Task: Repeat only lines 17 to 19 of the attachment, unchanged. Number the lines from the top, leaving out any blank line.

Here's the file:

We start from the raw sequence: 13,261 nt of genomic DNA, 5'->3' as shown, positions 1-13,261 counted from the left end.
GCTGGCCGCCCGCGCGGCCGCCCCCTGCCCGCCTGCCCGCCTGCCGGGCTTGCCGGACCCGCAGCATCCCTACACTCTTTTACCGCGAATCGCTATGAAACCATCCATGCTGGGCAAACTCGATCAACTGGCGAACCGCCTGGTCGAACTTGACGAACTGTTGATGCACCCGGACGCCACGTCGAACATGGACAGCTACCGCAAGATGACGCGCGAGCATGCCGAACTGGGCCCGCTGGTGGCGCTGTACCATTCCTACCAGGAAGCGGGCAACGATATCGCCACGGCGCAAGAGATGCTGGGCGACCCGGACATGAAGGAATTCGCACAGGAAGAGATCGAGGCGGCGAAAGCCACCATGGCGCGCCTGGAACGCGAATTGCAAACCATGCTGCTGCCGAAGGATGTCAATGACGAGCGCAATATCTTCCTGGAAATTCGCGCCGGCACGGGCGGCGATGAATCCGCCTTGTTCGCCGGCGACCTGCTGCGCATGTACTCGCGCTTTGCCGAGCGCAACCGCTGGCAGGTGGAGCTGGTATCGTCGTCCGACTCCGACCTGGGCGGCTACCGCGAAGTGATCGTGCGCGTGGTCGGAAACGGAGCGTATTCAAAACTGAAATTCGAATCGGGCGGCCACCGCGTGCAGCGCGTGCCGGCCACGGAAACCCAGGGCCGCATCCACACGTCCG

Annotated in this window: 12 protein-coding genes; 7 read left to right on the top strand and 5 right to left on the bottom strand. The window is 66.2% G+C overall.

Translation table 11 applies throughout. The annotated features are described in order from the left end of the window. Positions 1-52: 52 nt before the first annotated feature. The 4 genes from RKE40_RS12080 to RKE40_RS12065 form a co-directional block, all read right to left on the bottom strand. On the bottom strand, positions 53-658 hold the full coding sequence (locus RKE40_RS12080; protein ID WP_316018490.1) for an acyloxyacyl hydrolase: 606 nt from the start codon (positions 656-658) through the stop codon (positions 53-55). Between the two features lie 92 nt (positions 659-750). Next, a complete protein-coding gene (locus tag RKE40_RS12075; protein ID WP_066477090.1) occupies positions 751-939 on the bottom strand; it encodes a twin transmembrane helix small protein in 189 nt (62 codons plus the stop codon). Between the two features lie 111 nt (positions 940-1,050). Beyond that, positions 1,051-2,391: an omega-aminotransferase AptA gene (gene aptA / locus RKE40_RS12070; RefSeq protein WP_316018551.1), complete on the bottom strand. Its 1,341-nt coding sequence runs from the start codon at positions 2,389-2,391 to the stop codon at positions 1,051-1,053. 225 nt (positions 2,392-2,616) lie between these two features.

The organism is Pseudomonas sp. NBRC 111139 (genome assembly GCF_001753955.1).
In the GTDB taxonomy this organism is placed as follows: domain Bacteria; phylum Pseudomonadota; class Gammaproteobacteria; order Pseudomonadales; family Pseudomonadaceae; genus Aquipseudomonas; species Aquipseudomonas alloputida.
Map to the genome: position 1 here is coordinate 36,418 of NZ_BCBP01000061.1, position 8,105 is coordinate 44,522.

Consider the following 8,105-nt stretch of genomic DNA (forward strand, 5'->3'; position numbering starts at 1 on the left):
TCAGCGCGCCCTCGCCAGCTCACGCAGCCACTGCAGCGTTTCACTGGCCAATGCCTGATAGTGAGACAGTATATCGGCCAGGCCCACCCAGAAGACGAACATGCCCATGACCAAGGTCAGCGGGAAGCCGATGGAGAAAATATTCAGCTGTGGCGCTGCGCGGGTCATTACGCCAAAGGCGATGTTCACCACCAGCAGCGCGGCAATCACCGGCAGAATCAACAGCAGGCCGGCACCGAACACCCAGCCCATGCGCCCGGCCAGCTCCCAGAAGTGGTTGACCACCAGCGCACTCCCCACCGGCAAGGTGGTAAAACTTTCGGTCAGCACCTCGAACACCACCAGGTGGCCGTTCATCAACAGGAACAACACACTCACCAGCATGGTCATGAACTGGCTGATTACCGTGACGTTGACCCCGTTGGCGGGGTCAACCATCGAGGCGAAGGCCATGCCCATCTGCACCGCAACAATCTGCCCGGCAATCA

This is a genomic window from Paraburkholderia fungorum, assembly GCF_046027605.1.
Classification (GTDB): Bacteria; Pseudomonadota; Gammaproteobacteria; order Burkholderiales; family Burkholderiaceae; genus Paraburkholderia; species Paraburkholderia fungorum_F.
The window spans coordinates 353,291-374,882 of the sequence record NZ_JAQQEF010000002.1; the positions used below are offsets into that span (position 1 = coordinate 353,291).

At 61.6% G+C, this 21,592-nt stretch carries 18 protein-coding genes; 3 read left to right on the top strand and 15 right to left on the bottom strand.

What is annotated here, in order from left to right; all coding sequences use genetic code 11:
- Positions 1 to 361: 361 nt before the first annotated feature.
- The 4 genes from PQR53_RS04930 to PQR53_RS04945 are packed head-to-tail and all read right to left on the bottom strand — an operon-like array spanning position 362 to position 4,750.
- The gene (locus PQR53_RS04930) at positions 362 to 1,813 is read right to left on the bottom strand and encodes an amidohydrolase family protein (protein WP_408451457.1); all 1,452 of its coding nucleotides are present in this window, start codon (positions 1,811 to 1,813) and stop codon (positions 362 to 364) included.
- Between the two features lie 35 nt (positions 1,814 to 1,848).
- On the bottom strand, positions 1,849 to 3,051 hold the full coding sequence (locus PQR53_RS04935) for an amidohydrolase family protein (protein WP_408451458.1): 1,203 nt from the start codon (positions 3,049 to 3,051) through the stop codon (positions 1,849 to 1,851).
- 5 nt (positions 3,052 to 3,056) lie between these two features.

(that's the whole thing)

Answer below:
- The gene (locus PQR53_RS04930) at positions 362 to 1,813 is read right to left on the bottom strand and encodes an amidohydrolase family protein (protein WP_408451457.1); all 1,452 of its coding nucleotides are present in this window, start codon (positions 1,811 to 1,813) and stop codon (positions 362 to 364) included.
- Between the two features lie 35 nt (positions 1,814 to 1,848).
- On the bottom strand, positions 1,849 to 3,051 hold the full coding sequence (locus PQR53_RS04935) for an amidohydrolase family protein (protein WP_408451458.1): 1,203 nt from the start codon (positions 3,049 to 3,051) through the stop codon (positions 1,849 to 1,851).